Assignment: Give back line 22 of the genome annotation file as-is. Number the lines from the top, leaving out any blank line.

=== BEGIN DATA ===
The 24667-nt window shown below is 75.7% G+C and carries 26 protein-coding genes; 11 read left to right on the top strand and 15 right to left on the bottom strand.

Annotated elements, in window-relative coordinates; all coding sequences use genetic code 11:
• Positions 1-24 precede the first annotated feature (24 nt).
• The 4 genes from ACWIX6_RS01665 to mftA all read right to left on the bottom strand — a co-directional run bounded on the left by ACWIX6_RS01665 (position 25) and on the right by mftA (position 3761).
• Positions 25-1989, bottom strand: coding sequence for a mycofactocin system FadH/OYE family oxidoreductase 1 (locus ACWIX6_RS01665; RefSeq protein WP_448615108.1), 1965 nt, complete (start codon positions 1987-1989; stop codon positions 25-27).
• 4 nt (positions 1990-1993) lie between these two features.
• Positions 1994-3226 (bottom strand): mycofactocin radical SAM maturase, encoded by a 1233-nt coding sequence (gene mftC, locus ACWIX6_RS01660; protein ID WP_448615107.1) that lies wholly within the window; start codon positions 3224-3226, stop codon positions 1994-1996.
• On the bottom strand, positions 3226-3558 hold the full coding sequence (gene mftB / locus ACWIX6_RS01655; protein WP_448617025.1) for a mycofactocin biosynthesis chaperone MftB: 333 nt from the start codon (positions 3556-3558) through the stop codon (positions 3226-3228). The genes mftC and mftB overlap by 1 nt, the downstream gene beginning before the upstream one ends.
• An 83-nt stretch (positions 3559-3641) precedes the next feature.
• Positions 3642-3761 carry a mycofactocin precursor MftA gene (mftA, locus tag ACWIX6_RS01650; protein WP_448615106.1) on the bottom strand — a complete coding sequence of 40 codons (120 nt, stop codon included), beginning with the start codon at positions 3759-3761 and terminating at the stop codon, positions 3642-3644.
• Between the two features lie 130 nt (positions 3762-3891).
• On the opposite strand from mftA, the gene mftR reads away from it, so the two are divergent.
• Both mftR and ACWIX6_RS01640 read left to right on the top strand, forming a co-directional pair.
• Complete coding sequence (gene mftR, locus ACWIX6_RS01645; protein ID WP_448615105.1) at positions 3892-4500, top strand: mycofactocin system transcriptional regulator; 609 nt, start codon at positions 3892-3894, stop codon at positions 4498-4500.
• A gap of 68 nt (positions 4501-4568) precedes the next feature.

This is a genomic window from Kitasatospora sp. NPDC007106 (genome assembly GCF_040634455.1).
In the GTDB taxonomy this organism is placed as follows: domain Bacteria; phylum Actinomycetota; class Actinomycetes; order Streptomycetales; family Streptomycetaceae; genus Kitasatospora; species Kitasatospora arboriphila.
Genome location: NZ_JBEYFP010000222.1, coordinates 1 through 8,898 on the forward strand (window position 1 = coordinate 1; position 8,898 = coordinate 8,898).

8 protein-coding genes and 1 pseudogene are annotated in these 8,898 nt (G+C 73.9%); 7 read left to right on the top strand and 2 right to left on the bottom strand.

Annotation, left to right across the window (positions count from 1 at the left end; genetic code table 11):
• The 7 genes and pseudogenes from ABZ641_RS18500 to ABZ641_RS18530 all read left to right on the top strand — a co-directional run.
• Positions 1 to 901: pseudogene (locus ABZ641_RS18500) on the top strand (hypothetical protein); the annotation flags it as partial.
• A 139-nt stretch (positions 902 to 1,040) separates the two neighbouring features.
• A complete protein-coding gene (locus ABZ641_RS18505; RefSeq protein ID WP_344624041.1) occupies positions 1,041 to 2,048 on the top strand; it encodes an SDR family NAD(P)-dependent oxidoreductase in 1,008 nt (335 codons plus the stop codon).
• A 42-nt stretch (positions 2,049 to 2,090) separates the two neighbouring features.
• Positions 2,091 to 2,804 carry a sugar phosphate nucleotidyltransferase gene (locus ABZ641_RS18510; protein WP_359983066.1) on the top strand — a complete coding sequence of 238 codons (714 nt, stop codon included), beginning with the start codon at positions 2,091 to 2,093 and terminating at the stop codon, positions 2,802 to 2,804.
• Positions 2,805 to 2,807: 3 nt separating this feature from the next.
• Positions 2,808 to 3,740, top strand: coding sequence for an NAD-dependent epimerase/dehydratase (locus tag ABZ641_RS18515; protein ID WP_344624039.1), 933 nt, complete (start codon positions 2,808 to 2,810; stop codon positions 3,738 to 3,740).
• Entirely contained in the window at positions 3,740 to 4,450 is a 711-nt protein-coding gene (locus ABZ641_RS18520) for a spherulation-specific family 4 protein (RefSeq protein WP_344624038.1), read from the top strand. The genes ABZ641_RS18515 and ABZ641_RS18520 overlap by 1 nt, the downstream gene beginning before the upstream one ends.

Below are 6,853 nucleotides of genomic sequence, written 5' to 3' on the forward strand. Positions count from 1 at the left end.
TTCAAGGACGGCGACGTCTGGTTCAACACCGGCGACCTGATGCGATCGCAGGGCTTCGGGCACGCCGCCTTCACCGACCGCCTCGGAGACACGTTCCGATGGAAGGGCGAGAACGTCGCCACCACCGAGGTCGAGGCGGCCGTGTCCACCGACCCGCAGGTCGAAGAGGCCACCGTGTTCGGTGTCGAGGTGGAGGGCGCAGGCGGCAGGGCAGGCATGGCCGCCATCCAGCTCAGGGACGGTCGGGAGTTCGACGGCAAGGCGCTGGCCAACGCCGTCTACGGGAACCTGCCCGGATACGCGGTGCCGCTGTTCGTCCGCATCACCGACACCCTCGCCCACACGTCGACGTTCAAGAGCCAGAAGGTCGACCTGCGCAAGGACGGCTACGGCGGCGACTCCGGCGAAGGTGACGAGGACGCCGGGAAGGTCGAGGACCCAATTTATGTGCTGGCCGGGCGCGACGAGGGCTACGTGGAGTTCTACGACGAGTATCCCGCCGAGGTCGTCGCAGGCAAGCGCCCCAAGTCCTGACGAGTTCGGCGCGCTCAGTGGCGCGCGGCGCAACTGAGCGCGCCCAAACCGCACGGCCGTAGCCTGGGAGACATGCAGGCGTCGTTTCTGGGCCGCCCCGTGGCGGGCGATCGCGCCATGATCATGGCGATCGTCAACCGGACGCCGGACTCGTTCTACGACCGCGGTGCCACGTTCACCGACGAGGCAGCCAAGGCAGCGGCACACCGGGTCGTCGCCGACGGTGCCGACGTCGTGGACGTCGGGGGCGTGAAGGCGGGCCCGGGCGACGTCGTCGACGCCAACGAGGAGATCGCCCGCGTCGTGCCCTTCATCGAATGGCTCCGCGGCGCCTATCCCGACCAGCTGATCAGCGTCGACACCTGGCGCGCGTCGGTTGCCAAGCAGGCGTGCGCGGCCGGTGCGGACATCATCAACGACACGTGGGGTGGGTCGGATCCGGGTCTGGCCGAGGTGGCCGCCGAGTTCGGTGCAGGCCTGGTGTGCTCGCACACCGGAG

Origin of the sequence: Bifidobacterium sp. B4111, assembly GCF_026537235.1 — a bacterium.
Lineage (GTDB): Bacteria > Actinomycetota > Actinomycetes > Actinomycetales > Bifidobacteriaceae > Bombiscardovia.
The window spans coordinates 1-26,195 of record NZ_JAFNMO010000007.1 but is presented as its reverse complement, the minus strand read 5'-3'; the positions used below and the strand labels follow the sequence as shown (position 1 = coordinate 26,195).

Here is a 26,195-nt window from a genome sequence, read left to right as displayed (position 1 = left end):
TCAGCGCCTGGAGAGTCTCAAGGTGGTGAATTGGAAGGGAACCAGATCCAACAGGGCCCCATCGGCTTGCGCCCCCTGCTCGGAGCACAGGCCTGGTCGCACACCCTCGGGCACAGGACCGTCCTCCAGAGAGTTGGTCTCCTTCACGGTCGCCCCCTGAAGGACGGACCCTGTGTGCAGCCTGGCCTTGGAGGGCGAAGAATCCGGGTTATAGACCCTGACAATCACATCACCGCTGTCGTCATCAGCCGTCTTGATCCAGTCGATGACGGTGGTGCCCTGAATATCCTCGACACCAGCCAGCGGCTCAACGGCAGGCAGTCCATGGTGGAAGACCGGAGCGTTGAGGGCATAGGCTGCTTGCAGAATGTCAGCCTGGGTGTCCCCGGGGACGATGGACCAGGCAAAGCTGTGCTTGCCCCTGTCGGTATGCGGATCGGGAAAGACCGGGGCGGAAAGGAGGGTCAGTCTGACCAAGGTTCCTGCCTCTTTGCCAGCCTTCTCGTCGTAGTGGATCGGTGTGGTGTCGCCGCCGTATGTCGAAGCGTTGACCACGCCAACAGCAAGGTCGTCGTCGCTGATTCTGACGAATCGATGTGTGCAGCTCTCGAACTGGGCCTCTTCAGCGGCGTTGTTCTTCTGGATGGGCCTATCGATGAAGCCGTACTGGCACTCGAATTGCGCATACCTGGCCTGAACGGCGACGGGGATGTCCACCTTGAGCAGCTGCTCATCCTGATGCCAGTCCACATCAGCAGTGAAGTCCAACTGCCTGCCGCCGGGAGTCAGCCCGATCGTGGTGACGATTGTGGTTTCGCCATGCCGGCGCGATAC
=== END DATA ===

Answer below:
• Positions 1 to 901: pseudogene (locus ABZ641_RS18500) on the top strand (hypothetical protein); the annotation flags it as partial.